PSAT schedule prompts backlash
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On Wednesday, Oct. 16, all juniors took the Preliminary SAT/National Merit Scholarship Qualifying Test (PSAT/NMSQT) in the field house. The test started at 8 a.m. and ended at approximately 12 p.m.
Across the nation, 1.6 million students took this test to qualify for the National Merit Scholarship, which is awarded to the 50,000 highest scorers. Recipients of the scholarship will be released in the fall of 2020.
Following a mentally draining four-hour test, with only two five-minute breaks, it was annoying and unfair that students were required to return to class for the remainder of the school day. Many students were called out of school following the PSAT, not wanting to complete a four-hour test and then sit through three hours of classes.
Although, contrary to the common belief that PSAT days were always half days and that seniors were not required to attend classes on these days, the shortened schedule is not a long-standing tradition. Before the 2016-2017 school year, the PSAT was an optional test on a regular school day where all students were required to attend classes.
During the 2017-2018 school year, all freshman, sophomores, and juniors were required to take the PSAT in the fall and the testing day was thus made a half-day for underclassmen and a non-attendance day for seniors.
Last year, during the 2018-2019 school year, the state mandated that PSAT testing be moved to the spring for freshmen, sophomores, and juniors. Because a half-day was already scheduled before this mandate, the fall 2018 PSAT/NMSQT remained a half-day for students taking the test and a non-attendance day for students not taking the test.
However this year, because the school administration already knew that PSAT testing for underclassmen would be held in the spring, and only juniors would need to complete the test in the fall, the day of the PSAT remained a regular day with no shortened schedule.
“Knowing we were only going to be giving the PSAT to juniors in the fall this school year, we did not include a half-day of school,” said Jennifer Regnier, director of counseling and social work.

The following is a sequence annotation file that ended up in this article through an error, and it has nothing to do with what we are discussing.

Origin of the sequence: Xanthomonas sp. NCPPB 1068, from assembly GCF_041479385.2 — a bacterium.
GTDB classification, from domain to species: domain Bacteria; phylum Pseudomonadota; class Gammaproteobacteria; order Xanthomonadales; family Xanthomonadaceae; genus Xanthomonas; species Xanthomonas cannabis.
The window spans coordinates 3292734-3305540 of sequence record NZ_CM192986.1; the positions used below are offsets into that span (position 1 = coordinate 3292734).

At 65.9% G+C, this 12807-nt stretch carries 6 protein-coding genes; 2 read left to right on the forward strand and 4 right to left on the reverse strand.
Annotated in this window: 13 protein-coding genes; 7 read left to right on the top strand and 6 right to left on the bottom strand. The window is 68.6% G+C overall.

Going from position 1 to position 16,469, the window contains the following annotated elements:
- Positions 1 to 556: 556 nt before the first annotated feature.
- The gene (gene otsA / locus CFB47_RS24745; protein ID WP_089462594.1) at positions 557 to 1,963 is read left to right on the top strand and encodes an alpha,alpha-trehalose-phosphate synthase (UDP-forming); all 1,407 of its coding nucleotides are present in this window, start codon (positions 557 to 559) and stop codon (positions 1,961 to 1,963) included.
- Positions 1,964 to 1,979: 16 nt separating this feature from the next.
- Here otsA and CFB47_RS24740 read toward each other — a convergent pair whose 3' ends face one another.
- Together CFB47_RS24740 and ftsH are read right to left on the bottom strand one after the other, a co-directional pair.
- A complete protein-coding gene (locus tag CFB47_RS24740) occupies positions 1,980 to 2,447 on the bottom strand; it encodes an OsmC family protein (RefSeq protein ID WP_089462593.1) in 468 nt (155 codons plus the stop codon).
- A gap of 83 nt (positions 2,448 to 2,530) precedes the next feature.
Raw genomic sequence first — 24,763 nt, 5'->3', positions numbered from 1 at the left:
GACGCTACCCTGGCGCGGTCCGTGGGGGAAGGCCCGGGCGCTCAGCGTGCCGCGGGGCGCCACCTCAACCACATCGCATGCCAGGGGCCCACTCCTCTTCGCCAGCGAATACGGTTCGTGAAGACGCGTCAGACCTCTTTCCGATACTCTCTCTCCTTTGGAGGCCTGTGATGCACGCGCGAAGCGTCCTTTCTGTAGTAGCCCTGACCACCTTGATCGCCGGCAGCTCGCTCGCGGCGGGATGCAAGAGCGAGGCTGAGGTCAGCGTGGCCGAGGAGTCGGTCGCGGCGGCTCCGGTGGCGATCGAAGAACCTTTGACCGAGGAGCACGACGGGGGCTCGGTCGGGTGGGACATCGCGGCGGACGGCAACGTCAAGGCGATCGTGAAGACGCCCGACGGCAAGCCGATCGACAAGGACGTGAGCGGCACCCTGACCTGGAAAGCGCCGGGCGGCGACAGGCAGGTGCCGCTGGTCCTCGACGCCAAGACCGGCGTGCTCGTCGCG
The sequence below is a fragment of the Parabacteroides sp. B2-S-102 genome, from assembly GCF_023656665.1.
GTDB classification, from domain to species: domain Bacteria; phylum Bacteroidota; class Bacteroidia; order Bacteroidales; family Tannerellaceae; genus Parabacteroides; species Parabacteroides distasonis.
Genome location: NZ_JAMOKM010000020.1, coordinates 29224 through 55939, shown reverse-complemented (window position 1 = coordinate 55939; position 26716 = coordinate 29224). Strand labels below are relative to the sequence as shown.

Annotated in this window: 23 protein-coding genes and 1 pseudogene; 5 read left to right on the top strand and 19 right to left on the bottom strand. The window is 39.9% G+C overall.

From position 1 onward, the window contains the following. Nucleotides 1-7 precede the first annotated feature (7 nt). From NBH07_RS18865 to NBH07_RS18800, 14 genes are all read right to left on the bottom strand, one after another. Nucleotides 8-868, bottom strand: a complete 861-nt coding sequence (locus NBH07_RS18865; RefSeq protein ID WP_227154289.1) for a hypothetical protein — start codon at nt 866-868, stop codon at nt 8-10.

Even with this in mind, students were still frustrated over the lack of new curriculum taught on Wednesday. Morning classes with multiple grade levels were not able to be taught new information, because the juniors would be absent from the lesson plan. Additionally, for classes consisting solely of juniors, teachers were not able to teach because their afternoon classes would then be ahead of the morning classes, which the juniors had to miss due to testing. This caused many students to complain of three hours of busy work and non-curriculum based activities.
“I was not a fan of having to return to class after the test,” said Chloe Attlan, junior. “I was tired, not focused, and it was not a productive use of our time.”
Although some seniors were annoyed at the full day of classes when the past two years had been half days, others voiced their indifference at having a regular schedule, as most senior classes were not affected or seniors were given the opportunity to have review days; thus a half day would be unnecessary.
“In most of my classes there was honestly no need for a half-day,” said Stuti Mundata, senior. “I honestly didn’t mind coming to school because it was a review day in most of my classes.”
Still, many juniors held the conviction that the full day was unnecessary and unwarranted. It was also perturbing that juniors only received ten minutes in total break time, and then when they were released, 500 juniors were herded into the already-crowded cafeteria to have a 20-minute lunch.
Looking ahead to next year, juniors should be allowed to leave after the PSAT, even if all other grades have to stay—four hours of standardized testing definitely take their toll, and especially because junior year is arguably the most stressful, juniors should be cut a break.
Olivia, a junior, is excited to be apart of the Devils’ Advocate team. She loves playing tennis and lacrosse, and competes in these sports at Central....